Pakistan’s Leverage Against the Taliban
The verbal and border tensions between the Taliban and Pakistan are escalating with each passing day, rather than abating. A pivotal factor contributing to this escalating tension is the series of terrorist attacks carried out by Tehreek-e-Taliban Pakistan (TTP) fighters within Pakistan, which have resulted in casualties among Pakistani soldiers. Islamabad has repeatedly accused the Taliban of harboring TTP fighters, but, as with many other claims, the Taliban consistently deny any involvement.
On September 6th, a skirmish occurred at the Torkham border crossing between Taliban forces and the Pakistani military, resulting in civilian casualties on both sides of the border. Pakistani authorities attribute the conflict’s initiation to the shooting by Taliban forces, a claim that the Taliban vehemently reject. It is evident that the Taliban aimed to establish a new outpost, which provoked a response from the Pakistani military, leading Islamabad to label it a breach of border regulations.
Pakistan possesses both effective and ineffective tools to pressure the Taliban into meeting its demands. However, thus far, Pakistan has opted for less effective measures while avoiding the utilization of more potent tools.
1- Closing Border Crossings:
Following the recent conflict with the Taliban, Islamabad temporarily closed the Torkham border crossing for both passengers and commercial transfers, prompting a degree of cooperation from the Taliban. Moreover, Pakistani authorities assert that the Taliban bear responsibility for initiating the conflict, further encouraging the Taliban to seek a resolution. On September 6th, Mumtaz Zahra Baloch, the spokesperson for Pakistan’s Ministry of Foreign Affairs, reported that Afghan forces engaged in indiscriminate shooting, targeting Pakistani military posts, and damaging the Torkham border terminal infrastructure, endangering the lives of both Pakistani and Afghan civilians.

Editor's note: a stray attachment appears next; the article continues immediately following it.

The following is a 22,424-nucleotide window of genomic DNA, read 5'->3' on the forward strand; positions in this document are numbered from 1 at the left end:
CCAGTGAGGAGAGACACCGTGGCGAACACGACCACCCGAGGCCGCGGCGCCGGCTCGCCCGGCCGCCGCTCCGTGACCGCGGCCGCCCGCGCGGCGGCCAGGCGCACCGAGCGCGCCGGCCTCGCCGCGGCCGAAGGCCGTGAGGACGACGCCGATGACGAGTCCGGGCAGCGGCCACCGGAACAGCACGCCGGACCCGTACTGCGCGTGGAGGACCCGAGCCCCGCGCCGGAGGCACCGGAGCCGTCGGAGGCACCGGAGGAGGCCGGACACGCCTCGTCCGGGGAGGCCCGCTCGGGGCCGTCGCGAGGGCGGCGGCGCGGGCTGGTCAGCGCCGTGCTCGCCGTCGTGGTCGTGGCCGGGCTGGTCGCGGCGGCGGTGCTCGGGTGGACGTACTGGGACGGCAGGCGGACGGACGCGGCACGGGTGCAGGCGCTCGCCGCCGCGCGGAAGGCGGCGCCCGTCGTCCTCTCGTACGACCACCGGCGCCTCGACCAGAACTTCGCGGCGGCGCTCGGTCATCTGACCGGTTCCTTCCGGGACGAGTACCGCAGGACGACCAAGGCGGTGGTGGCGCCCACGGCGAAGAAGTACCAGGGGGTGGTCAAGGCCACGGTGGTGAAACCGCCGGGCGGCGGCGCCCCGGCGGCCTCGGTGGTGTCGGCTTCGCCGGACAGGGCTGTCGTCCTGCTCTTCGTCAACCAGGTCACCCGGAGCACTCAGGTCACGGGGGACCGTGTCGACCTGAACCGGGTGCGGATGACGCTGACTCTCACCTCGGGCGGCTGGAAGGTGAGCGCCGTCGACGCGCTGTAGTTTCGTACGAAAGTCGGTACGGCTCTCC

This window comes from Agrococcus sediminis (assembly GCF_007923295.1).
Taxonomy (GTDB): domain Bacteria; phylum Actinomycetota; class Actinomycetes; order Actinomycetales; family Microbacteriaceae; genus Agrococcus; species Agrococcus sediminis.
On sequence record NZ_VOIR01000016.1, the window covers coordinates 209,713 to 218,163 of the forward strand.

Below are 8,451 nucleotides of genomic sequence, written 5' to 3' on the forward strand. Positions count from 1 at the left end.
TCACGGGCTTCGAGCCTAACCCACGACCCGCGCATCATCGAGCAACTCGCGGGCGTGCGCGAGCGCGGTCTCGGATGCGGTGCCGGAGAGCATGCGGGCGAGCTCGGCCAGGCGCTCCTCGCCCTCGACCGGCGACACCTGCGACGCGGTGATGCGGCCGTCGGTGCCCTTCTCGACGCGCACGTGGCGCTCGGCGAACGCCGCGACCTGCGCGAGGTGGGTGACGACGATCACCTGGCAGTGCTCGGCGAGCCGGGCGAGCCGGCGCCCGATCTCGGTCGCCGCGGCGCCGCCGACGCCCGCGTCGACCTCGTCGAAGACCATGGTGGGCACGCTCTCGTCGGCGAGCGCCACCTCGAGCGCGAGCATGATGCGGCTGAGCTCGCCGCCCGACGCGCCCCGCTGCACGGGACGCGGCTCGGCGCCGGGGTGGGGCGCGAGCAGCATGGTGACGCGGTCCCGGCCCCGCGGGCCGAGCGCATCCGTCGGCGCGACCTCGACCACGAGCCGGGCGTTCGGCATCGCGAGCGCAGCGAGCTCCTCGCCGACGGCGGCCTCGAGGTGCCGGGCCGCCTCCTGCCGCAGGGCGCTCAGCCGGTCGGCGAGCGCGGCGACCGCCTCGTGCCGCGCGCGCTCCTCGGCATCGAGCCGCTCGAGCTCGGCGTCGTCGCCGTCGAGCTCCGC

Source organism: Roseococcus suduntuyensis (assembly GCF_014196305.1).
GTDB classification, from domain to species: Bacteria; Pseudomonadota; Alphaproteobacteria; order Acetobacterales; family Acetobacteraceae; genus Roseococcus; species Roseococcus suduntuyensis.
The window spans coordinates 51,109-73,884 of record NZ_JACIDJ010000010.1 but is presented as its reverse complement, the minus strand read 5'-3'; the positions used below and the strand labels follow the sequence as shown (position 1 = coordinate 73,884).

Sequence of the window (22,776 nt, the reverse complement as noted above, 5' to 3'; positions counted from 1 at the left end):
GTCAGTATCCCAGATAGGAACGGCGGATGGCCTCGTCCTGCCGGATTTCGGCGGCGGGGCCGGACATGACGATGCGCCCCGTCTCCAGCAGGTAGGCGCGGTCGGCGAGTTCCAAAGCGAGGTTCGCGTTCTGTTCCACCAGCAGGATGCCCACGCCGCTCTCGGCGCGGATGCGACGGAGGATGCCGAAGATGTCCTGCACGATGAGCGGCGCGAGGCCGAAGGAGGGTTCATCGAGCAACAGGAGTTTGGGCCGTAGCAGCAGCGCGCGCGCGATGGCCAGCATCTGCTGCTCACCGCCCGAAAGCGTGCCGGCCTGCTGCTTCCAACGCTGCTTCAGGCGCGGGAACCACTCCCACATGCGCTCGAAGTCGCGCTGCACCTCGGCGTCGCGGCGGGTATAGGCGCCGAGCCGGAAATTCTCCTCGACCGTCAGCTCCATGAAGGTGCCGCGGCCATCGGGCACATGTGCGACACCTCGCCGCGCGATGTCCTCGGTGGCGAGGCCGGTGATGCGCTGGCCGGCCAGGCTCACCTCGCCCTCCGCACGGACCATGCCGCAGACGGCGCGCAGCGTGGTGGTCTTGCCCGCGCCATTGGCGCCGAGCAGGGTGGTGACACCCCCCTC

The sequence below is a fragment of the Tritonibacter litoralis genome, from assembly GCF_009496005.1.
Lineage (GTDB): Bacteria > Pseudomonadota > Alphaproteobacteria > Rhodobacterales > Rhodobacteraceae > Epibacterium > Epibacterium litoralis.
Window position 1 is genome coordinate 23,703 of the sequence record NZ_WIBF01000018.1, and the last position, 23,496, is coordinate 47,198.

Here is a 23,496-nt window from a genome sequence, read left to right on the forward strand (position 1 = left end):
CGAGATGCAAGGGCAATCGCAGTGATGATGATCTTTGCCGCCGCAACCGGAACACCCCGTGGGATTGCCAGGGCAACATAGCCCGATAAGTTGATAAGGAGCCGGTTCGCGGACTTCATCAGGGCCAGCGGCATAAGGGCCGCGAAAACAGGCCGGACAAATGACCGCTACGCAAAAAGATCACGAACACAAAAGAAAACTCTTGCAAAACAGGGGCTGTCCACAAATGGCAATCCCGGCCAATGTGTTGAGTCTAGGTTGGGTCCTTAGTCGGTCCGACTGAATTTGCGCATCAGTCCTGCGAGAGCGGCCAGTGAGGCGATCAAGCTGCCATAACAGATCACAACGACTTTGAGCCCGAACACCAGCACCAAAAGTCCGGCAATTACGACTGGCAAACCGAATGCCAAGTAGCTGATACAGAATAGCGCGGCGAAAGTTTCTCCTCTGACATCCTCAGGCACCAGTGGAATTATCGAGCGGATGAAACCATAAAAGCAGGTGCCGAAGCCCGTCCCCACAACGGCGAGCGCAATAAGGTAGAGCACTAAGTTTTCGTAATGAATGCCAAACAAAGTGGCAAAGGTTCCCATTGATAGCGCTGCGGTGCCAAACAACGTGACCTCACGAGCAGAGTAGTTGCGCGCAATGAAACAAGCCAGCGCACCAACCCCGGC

Discussions between Taliban and Pakistani delegations regarding the reopening of the border crossing took place on multiple occasions, eventually culminating in an agreement on September 15th. While the closure of the Torkham border crossing can serve as a tool of pressure in Pakistan’s hands, it fails to moderate the behavior of the Taliban and instead inflicts hardships upon the populace and business community. Prolonged border closures do little to deter Taliban officials but exact a considerable toll on merchants. After the Torkham border was shuttered, businesspeople reported substantial financial losses, with their commercial shipments—often agricultural goods—suffering spoilage due to high temperatures.
2- Detention, Imprisonment, and Deportation of Refugees:
Pakistan imposes additional restrictions on Afghan refugees whenever TTP militants carry out terrorist attacks on Pakistani soil. Following an attack by TTP fighters on Pakistani soldiers in the Chitral region of Khyber Pakhtunkhwa Province, Sarfaraz Ahmed Bugti, Pakistan’s caretaker interior minister, announced on September 10th that the government would impose restrictions on migrants’ lives. Subsequently, Pakistani police swiftly acted on this announcement, arresting 162 Afghan refugees in Karachi and Balochistan.